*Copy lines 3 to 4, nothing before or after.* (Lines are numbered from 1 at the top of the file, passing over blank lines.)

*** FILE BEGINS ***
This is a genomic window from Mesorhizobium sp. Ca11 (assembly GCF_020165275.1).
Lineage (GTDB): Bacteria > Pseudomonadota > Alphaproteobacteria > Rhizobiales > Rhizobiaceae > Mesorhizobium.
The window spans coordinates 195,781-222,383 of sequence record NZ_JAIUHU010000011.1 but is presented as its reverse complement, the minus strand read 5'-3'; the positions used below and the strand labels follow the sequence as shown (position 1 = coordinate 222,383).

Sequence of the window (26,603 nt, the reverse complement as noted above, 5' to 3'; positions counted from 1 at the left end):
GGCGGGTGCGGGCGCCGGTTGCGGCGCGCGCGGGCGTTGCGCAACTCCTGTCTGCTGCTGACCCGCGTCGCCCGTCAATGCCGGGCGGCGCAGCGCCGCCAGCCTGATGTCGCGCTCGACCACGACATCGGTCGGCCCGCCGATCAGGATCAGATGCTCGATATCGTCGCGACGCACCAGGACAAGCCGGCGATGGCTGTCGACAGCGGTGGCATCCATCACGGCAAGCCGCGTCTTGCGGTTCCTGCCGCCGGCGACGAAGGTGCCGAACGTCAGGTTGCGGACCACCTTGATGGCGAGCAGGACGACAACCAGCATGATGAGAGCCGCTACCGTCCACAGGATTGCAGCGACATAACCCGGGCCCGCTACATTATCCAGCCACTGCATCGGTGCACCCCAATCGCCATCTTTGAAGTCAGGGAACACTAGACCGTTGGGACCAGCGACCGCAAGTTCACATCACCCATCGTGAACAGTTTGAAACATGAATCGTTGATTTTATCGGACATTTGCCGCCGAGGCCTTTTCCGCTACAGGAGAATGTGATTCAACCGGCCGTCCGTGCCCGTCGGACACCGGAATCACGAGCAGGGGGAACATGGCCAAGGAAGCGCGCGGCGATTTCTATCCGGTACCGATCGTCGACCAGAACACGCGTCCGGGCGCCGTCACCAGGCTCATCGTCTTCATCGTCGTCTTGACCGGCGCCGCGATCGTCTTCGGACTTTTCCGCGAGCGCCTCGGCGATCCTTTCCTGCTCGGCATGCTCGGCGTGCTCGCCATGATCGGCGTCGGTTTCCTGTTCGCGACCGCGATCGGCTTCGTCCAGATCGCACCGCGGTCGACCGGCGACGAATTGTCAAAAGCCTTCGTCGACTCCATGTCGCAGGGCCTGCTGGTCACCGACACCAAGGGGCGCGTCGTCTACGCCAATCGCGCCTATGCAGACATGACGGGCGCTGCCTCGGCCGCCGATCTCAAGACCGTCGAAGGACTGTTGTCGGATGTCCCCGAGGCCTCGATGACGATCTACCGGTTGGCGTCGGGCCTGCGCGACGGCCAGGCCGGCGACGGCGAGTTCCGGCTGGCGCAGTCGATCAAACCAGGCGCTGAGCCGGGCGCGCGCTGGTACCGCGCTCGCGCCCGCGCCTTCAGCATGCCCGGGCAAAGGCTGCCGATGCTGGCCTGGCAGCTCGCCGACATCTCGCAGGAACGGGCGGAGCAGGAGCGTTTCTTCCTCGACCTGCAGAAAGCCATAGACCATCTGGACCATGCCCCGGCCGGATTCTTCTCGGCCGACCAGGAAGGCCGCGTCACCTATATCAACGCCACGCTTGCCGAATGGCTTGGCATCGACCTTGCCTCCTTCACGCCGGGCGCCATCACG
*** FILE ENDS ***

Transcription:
The window spans coordinates 195,781-222,383 of sequence record NZ_JAIUHU010000011.1 but is presented as its reverse complement, the minus strand read 5'-3'; the positions used below and the strand labels follow the sequence as shown (position 1 = coordinate 222,383).

Sequence of the window (26,603 nt, the reverse complement as noted above, 5' to 3'; positions counted from 1 at the left end):